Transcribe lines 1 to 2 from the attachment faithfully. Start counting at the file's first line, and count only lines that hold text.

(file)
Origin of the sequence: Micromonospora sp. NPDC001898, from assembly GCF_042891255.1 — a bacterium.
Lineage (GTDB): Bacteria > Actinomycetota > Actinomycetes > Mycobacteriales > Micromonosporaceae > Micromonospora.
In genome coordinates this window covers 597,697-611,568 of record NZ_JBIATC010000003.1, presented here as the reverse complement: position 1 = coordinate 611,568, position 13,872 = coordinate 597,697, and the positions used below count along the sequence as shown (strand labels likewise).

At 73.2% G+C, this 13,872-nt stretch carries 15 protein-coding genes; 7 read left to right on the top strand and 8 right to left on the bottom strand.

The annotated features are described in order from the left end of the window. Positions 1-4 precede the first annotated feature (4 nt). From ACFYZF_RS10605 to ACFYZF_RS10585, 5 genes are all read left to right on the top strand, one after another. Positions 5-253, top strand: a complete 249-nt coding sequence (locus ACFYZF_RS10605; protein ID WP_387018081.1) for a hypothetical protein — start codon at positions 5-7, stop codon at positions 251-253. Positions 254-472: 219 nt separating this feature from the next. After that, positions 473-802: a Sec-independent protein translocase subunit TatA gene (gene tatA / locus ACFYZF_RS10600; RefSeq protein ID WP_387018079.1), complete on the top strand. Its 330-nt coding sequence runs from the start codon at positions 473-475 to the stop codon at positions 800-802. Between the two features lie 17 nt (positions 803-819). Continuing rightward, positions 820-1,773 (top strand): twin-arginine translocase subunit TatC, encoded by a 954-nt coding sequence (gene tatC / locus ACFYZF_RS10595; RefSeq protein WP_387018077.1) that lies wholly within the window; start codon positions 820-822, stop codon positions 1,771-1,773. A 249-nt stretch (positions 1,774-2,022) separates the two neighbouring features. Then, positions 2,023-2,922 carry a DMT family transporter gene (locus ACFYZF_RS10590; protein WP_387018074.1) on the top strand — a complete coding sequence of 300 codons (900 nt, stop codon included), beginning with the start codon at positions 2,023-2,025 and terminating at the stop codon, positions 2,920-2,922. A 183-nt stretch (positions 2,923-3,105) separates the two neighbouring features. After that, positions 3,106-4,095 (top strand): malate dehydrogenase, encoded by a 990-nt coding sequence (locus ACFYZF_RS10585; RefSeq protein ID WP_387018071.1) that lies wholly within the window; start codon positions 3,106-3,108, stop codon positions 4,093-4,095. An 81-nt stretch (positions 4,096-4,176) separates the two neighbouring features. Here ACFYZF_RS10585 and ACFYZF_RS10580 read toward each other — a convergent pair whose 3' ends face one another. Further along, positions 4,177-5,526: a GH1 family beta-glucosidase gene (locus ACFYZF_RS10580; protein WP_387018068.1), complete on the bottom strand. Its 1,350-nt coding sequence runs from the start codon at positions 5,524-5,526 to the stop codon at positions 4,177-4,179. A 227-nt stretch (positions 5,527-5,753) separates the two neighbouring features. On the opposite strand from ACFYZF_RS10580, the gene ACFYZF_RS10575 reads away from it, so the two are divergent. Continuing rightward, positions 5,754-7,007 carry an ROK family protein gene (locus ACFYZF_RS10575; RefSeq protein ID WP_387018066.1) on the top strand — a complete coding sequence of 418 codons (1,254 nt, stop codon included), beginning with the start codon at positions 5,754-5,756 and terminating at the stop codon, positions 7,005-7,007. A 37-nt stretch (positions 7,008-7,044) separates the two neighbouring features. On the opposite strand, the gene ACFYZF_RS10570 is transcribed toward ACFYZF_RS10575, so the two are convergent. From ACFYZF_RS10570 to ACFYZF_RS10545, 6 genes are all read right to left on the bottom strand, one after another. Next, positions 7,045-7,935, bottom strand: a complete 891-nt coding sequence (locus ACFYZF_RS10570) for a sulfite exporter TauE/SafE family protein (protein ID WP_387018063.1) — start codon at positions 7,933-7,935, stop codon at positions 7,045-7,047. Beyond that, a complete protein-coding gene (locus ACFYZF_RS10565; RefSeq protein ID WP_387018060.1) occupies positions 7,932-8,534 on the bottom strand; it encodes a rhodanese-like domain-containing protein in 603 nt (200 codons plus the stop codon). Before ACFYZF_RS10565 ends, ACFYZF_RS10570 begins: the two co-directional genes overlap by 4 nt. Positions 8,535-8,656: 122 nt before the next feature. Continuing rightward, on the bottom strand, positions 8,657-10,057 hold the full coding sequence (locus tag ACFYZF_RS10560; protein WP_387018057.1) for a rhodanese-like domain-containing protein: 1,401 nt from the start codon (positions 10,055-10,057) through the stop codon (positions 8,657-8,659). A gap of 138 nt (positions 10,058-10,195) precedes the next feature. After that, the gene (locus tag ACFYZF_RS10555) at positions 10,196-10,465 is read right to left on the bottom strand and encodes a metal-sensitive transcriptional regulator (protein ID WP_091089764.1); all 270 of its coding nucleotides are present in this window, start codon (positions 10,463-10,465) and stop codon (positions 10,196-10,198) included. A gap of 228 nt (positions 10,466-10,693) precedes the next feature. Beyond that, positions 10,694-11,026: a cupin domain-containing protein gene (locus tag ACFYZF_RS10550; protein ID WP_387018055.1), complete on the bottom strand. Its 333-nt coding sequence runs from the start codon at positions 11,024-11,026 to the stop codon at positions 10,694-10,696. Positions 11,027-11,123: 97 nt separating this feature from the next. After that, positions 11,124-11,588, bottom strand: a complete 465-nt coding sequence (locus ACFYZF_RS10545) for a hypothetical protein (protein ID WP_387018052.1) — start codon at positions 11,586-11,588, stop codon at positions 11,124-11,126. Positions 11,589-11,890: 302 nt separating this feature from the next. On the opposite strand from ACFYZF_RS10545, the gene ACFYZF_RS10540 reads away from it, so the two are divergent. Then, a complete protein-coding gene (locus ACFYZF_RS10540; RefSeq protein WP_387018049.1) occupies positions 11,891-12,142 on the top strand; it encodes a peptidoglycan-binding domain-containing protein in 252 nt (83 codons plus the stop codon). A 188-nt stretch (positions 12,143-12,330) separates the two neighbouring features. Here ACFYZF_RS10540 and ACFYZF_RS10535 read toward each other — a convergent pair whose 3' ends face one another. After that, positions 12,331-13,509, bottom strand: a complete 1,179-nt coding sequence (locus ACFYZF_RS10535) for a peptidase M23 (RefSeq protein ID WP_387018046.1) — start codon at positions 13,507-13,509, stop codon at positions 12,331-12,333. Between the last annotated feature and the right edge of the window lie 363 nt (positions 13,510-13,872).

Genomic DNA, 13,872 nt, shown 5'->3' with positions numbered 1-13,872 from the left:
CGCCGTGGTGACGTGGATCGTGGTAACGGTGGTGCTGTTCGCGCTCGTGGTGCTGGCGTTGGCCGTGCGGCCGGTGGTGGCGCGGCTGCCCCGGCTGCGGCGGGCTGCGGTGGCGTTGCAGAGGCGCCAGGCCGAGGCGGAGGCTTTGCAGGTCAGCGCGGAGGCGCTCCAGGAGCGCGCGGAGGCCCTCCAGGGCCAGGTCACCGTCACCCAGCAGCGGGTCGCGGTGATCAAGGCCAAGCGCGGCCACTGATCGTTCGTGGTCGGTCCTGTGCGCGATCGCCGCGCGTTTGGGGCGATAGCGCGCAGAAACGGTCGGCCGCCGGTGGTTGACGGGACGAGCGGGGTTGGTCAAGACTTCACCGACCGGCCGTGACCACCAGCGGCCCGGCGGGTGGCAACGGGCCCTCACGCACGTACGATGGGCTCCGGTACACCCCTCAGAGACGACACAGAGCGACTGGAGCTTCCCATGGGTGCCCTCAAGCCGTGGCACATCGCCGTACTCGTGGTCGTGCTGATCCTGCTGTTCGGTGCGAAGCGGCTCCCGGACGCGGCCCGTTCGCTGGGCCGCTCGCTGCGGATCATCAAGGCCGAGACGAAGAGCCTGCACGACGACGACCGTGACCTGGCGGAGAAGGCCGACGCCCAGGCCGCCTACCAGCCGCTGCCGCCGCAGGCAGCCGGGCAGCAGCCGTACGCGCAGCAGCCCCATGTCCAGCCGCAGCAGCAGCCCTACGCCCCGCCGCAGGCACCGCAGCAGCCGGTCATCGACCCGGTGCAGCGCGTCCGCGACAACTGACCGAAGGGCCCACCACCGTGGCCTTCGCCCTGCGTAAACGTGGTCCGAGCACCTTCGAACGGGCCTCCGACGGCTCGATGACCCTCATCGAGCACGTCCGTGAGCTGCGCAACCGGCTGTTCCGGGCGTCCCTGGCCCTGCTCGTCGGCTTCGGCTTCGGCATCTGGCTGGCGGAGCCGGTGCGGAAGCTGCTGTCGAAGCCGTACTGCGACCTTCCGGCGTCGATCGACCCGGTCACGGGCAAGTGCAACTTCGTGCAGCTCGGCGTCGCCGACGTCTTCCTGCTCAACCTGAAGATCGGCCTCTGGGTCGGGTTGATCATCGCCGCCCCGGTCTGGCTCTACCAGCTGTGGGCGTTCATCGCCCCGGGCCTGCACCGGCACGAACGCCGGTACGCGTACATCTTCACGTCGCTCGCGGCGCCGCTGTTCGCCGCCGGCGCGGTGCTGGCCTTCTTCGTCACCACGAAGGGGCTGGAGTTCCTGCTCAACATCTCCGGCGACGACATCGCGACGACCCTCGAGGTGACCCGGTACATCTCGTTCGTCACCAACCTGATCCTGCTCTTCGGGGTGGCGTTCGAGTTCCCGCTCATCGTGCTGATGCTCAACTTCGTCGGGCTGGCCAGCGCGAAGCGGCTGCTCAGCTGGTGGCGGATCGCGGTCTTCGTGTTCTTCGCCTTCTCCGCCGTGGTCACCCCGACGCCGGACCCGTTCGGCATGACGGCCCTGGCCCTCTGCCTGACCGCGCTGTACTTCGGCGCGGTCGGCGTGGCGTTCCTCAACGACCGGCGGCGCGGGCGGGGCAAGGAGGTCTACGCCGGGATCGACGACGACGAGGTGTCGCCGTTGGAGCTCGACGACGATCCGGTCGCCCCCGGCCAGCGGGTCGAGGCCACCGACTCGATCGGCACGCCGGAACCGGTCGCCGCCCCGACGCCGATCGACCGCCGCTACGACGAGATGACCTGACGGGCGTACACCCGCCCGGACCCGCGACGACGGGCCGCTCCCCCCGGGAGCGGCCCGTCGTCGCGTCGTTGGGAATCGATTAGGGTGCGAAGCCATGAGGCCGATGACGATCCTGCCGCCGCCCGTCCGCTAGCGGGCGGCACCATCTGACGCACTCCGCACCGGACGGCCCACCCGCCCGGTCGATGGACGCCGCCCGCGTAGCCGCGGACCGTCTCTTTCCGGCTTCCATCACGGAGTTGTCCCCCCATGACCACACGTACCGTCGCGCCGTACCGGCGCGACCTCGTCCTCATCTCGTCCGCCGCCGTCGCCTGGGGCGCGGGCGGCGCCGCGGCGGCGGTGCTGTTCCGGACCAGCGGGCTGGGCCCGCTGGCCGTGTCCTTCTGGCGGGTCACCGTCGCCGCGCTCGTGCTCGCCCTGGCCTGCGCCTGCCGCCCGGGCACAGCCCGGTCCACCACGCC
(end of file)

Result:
Origin of the sequence: Micromonospora sp. NPDC001898, from assembly GCF_042891255.1 — a bacterium.
Lineage (GTDB): Bacteria > Actinomycetota > Actinomycetes > Mycobacteriales > Micromonosporaceae > Micromonospora.